What's the Best Way to Get Students to Take Their Asthma Medication?

Study examines how a school nursing intervention helped reduce missed school days.

Involving school nurses in the administration of inhaled corticosteroids (ICS) may help reduce missed school days due to asthma flare-ups, according to a study published online in the Journal of Asthma.

Stephen J. Teach, MD, MPH, chair of the Department of Pediatrics at Children's National Health System, and colleagues recruited 46 Washington, D.C.-area children in grades kindergarten through 8 to participate in the study, who were split into an intervention group, meaning they got their ICS in the morning from a school nurse, and a control group, who remained on their prescribed morning and evening doses at home.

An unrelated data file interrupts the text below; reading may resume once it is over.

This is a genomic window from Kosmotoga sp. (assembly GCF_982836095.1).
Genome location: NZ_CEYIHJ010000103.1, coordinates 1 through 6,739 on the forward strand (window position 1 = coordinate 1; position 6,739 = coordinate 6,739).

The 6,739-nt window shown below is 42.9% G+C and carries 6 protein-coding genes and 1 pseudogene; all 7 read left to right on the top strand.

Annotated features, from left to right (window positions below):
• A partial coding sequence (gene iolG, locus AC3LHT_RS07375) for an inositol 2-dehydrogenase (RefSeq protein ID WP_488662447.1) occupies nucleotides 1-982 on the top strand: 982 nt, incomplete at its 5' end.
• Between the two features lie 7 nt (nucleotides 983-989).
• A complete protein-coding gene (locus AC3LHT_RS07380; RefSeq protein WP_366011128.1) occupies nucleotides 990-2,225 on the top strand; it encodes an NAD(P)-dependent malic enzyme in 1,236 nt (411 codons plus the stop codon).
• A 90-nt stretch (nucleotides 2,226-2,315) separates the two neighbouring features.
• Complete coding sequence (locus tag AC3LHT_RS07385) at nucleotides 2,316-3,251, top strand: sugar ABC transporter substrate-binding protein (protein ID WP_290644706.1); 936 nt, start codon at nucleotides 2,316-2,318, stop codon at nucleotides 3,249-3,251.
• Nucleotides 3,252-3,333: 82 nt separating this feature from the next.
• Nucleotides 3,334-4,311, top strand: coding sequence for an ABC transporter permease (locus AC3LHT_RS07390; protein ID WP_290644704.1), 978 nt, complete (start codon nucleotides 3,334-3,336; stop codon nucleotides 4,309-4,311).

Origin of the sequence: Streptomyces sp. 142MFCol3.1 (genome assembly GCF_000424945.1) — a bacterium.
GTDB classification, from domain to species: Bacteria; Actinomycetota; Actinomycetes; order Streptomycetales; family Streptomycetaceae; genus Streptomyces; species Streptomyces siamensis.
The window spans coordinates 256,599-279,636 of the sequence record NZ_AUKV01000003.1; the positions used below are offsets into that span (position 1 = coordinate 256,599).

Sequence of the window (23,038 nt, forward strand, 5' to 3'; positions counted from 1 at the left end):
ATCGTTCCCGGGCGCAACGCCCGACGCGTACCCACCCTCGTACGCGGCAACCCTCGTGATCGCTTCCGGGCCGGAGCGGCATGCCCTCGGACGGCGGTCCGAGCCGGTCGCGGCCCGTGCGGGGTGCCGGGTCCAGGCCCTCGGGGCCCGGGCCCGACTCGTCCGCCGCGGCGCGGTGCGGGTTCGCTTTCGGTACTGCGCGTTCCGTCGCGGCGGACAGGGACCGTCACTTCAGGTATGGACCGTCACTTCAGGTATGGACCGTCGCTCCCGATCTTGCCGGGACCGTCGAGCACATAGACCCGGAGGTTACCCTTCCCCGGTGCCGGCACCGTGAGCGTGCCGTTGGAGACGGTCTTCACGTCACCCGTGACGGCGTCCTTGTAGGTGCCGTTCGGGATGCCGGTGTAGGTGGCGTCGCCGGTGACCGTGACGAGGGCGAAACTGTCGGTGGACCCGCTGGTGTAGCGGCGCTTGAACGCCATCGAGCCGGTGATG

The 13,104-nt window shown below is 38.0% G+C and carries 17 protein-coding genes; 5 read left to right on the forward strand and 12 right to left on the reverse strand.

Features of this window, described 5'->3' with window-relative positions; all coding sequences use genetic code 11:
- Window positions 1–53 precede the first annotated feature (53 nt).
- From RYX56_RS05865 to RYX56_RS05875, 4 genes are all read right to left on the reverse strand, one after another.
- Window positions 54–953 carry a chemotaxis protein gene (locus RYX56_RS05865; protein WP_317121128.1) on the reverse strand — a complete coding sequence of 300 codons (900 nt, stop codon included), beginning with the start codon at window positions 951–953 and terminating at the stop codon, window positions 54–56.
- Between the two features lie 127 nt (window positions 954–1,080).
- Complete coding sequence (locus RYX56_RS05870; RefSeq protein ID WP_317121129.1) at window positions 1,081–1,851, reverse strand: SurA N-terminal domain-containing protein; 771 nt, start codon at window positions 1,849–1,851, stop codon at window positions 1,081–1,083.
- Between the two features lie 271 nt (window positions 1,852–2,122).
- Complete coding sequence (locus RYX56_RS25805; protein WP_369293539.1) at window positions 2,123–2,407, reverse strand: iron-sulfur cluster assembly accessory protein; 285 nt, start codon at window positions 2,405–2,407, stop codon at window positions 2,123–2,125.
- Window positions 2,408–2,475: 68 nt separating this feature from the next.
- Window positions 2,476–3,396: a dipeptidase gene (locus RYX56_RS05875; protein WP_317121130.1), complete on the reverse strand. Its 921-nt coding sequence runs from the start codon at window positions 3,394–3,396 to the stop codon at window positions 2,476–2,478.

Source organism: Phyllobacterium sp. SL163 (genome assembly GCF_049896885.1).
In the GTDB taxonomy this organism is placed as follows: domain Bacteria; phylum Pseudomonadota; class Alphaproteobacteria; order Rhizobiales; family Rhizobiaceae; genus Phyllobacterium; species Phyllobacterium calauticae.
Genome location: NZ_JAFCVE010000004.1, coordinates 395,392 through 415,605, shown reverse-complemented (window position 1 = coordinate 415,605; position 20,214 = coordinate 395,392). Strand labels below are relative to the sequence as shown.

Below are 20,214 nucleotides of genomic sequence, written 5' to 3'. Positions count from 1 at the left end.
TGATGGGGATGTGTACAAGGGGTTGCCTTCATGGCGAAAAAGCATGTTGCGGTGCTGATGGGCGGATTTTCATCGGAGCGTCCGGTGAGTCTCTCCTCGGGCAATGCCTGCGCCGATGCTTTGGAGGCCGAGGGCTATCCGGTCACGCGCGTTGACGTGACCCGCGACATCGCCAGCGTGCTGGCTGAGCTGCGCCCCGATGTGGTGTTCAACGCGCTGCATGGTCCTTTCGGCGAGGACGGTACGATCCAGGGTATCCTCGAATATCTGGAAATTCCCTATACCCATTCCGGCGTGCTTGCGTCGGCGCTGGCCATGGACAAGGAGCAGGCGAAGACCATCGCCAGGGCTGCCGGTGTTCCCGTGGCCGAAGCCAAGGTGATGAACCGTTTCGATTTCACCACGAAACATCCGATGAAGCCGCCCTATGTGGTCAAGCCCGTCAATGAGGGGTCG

Although both groups had about a 90% reciept of ICS rate, the intervention group missed about 20% less school days during the 40-day trial, 24% vs. 44%. The intervention group also reported fewer functional limitations, less asthma-related sleep loss, and less asthma-related adjustments to their family life.

The researchers noted that following the study, they have since started to prescribe school-based administration of morning ICS doses to families interested in receiving them as a new standard of care.


Harrington CB, Langhans E, Shelef DQ, Savitz M, Whitmore C, each SJ. A pilot randomized trial of school-based administration of inhaled corticosteroids for at-risk children with asthma. J Asthma. 2017; 1 DOI: 10.1080/02770903.2017.1323915

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